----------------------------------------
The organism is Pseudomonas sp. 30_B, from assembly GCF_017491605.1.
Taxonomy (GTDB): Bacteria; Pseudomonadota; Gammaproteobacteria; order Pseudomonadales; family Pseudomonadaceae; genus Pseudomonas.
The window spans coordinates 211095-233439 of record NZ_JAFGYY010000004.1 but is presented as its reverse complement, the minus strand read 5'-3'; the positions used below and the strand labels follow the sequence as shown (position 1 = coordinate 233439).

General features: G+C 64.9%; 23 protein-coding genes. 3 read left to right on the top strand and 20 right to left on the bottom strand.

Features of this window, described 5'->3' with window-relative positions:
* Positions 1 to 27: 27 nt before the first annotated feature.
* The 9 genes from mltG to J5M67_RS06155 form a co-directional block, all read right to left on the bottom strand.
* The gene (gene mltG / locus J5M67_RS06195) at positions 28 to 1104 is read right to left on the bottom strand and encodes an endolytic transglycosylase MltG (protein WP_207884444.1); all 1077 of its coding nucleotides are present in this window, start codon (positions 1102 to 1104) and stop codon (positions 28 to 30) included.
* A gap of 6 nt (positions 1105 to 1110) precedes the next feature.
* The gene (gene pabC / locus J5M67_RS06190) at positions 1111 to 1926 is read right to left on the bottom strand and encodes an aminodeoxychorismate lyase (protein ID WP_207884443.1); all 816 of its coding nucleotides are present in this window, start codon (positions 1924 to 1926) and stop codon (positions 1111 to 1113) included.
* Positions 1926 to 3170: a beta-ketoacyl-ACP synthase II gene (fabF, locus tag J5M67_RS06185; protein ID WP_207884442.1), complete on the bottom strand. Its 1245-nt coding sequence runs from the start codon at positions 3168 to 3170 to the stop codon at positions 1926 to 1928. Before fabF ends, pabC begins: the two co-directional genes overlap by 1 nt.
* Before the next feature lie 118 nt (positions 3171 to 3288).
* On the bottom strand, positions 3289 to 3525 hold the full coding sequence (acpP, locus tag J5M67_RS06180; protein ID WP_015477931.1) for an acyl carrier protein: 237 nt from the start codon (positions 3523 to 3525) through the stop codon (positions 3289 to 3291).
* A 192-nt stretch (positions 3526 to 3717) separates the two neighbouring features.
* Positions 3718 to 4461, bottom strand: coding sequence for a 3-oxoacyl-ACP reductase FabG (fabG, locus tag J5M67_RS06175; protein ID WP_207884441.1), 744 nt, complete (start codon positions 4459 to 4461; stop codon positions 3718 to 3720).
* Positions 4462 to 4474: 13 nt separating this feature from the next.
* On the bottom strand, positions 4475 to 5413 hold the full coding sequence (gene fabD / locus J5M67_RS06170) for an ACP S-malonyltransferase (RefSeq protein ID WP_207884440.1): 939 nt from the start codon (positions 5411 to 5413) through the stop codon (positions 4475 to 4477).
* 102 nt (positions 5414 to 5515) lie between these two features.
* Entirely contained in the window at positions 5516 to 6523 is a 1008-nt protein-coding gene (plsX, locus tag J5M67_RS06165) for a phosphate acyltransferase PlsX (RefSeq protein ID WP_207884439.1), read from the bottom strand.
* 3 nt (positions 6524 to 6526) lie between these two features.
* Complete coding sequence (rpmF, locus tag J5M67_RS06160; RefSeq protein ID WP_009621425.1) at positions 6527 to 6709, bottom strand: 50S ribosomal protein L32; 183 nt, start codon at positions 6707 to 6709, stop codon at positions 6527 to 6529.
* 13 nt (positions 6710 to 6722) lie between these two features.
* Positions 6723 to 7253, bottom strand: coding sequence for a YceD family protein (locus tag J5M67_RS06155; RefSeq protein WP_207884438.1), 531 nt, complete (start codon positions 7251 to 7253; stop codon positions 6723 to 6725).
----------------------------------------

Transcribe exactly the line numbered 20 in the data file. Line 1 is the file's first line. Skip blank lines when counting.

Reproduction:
* 3 nt (positions 6524 to 6526) lie between these two features.